In late 1944, a small group of Polish prisoners of war, AK soldiers, participants of the Warsaw Rising, and 1,748 Slovaks, soldiers of the Slovak national uprising, were sent to the camp. Early January 1945, 1,800 American prisoners of war were brought to the stalag from other camps. It is estimated that throughout the camp’s operation, about 100-120 thousand prisoners of many nationalities passed through its gates.
POWs were meant to be and were in fact used as cheap labour force. As the Reich’s war effort escalated and the successive generations were sucked into the German industry needs, a shortage of hands to work soon began to loom over the country. Working troops consisting of a few to several dozen people were created and sent to work in various sectors of the economy – mines, industrial plants, quarries, farms, but also, contrary to the Geneva Convention rules, in the arms industry. Stalag VIII A prisoners were put to work in the vicinity of Görlitz, but also in other Silesian districts, e.g. Soviet POWs worked in the working divisions in the quarries in Strzelin and Szklarska Poręba.
The hard work was accompanied by malnutrition and disease. Pharmaceuticals and medical equipment were in shortage. As some of the prisoners were physicians, the Germans engaged them to medical and sanitary care task, which augmented the situation to some extent only. Whenever an epidemic broke out, they were helpless.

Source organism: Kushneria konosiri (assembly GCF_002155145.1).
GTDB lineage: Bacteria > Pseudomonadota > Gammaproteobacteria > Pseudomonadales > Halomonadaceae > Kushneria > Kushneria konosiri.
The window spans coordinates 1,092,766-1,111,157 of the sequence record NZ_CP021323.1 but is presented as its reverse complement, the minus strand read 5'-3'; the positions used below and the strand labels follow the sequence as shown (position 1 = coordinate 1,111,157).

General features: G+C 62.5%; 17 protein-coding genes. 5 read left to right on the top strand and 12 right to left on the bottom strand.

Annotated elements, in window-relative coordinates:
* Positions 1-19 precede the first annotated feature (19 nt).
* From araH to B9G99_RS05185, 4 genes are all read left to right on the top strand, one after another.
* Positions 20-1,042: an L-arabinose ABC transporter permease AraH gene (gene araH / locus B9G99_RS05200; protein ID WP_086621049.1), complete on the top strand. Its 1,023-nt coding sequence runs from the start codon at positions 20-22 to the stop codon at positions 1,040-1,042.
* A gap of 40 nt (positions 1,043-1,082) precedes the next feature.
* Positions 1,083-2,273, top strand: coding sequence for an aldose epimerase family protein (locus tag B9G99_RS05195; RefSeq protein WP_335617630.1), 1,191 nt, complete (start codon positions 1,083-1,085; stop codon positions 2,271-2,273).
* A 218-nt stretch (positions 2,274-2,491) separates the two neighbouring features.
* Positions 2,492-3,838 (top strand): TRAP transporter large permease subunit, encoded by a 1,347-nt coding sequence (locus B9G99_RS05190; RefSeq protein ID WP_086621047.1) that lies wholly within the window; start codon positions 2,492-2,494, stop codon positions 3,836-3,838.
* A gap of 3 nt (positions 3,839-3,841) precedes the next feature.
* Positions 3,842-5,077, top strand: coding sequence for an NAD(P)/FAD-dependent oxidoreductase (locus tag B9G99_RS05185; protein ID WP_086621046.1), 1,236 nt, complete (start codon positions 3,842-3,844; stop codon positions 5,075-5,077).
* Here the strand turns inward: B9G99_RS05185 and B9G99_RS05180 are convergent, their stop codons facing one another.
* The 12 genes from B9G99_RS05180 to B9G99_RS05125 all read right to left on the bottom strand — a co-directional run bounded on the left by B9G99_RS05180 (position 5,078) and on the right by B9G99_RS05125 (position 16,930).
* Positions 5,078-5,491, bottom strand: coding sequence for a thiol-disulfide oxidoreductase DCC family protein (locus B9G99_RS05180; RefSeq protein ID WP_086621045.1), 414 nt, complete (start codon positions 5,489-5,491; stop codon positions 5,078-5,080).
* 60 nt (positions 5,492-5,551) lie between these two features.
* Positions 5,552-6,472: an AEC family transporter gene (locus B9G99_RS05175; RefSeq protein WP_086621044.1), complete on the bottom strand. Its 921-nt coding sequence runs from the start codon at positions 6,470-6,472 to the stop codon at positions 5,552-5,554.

Despite these ominous conditions, some cultural life was taking place in the stalag: an amateur theatre, music bands, orchestras (French and Belgian) and a library were in operation. Sports, self-education and artistic activities were also developed. All these activities were a form of escape from the hopelessness of life in captivity.
Religious practices also played an important role. The camp had a chapel, where services were held in the winter months, and the space served as library on a daily basis. In spring and summer, services were taking place outdoors. The figure that warrants a special mention among Catholic priests and ministers to the prisoners of war was Father Franz Scholz, the parish priest of St. Boniface in Görlitz-Ost.
Soviet nationality POWs were completely excluded from these activities. They suffered a particularly tragic fate. Due to Stalin’s failure to sign the Geneva Convention, they enjoyed no protection and were subject to inhuman treatment. Isolated from the rest of the prisoners, they were forbidden any contact with others. Food rations were kept below the survival minimum, people were cramped in unheated barracks or tried to endure outdoors, stricken with epidemics, with no hope for medical care. The able-bodied were sent to the most exhausting tasks, which killed them en masse. They were also executed on a schedule basis – this concerned mainly political commissioners, but also party functionaries, intelligentsia and Jews. The dead were thrown into nameless pits, lime thrown over and covered with soil. In Stalag VIII A about 10 thousand Soviet prisoners of war lost their lives.
Staring in January 1945, the camp was gradually evacuated, despite difficult winter conditions. Prisoners of war walked in columns westwards to Hesse and western Thuringia (9th Military District) and west Bohemia and northern Bavaria (13th OW). The sick and those unable to march were left behind. They were found on 8 May 1945, in the former camp site, by the first Red Army patrols.